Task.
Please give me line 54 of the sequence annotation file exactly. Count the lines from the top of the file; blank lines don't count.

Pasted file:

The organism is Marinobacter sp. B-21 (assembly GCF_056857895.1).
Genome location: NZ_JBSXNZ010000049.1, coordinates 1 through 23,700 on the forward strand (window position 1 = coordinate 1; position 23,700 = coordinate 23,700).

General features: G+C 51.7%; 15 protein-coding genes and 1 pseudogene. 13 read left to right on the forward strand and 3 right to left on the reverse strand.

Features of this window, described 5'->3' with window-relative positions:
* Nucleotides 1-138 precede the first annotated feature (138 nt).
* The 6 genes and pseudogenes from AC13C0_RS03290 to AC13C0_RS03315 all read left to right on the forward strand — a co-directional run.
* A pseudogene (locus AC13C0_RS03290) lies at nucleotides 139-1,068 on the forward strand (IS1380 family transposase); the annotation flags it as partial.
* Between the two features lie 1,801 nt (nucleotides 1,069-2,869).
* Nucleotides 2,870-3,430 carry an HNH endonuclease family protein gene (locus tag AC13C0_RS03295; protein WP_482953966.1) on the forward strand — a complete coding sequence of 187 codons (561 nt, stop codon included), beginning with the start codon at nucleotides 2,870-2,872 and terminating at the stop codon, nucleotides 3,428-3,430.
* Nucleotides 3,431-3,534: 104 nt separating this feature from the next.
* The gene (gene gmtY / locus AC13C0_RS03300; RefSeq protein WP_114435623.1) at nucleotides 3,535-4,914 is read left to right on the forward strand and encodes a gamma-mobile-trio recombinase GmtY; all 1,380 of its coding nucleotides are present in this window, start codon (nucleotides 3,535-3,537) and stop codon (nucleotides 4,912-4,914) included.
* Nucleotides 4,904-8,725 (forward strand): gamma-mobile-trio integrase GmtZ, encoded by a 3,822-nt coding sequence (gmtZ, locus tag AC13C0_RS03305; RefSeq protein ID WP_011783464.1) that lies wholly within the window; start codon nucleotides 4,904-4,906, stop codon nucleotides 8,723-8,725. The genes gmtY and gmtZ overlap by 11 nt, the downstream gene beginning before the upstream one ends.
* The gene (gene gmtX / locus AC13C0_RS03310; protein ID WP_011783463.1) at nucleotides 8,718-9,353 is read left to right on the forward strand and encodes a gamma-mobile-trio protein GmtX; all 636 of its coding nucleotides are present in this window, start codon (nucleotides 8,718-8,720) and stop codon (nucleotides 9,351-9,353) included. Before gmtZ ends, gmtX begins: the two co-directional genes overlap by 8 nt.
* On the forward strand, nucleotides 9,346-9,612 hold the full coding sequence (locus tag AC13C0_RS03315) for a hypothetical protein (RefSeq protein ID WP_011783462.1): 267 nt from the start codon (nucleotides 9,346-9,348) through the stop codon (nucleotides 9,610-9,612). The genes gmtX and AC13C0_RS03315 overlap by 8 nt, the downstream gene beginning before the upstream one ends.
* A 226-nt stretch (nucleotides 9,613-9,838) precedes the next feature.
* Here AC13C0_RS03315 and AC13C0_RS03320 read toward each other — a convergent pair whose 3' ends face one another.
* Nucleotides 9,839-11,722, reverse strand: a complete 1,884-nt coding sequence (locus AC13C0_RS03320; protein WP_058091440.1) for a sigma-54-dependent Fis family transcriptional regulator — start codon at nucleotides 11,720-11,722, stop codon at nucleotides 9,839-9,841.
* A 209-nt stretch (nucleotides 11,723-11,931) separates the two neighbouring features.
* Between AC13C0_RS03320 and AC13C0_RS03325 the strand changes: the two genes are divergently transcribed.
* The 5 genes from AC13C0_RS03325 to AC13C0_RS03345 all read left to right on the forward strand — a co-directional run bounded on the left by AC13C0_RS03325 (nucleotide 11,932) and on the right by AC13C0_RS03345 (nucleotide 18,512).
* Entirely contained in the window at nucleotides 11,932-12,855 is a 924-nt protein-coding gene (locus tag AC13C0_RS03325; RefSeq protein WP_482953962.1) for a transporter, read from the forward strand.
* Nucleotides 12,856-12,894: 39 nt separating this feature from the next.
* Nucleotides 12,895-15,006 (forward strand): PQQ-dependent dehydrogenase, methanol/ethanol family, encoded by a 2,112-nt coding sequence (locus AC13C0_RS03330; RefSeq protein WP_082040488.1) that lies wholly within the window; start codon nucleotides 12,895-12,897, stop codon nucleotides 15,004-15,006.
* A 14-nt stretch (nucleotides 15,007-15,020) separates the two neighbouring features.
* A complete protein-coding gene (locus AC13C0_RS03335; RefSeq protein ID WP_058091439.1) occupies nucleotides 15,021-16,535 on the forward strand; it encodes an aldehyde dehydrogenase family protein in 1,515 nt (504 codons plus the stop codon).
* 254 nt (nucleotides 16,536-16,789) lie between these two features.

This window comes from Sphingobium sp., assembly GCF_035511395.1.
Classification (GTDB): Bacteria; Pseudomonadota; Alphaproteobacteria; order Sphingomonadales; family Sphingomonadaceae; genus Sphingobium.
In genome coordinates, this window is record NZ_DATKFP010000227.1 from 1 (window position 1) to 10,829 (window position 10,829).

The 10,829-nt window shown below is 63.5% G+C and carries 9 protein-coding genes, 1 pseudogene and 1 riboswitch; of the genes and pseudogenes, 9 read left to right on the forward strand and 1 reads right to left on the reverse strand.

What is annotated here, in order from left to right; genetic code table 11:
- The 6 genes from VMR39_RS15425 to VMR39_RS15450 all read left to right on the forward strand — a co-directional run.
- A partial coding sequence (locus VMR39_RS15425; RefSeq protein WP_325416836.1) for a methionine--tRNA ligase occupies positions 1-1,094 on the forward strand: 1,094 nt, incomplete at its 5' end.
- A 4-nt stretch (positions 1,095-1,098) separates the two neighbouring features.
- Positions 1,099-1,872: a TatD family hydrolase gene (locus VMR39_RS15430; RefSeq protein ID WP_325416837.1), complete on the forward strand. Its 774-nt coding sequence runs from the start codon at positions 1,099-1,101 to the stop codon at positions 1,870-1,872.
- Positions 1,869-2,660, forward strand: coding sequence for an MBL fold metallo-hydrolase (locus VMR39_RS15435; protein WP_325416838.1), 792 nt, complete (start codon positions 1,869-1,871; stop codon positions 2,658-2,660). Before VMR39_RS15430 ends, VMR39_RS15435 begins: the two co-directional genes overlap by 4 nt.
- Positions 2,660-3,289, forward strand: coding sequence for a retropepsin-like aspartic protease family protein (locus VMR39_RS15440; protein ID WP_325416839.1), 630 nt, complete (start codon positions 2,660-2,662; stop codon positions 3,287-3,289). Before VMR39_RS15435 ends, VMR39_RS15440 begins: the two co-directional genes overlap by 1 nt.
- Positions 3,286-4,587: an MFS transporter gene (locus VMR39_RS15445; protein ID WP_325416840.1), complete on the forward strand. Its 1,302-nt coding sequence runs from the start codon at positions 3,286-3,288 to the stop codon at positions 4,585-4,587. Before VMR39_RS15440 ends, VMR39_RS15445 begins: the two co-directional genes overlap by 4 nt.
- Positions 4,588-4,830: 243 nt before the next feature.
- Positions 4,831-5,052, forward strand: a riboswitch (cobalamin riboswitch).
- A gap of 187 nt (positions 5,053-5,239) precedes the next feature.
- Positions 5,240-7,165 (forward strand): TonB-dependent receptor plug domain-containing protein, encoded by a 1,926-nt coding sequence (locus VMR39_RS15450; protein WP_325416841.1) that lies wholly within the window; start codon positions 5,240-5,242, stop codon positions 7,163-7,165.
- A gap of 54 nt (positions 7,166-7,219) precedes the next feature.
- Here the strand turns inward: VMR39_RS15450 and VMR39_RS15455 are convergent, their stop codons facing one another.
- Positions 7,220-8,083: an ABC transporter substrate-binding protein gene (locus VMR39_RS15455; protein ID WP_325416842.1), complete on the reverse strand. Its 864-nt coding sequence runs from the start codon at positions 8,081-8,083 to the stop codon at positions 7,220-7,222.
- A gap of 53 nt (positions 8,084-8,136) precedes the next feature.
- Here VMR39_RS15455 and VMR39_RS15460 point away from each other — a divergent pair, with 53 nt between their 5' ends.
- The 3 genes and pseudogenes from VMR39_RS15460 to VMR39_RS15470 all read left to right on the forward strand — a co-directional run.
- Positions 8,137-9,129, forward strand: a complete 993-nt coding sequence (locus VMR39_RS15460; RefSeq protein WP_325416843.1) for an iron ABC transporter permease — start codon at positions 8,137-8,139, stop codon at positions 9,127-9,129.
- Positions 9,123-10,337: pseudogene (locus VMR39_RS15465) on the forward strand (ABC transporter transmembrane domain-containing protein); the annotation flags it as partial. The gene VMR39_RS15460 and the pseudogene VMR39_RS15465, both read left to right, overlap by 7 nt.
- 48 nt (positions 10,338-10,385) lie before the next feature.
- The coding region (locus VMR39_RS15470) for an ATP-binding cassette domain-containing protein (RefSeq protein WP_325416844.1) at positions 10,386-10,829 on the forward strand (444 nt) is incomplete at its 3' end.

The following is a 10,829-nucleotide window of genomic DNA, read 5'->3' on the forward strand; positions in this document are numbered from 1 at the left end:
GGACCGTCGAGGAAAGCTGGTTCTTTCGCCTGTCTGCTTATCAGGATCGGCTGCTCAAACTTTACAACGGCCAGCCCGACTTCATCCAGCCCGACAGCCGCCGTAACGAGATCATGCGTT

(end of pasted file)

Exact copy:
GGACCGTCGAGGAAAGCTGGTTCTTTCGCCTGTCTGCTTATCAGGATCGGCTGCTCAAACTTTACAACGGCCAGCCCGACTTCATCCAGCCCGACAGCCGCCGTAACGAGATCATGCGTT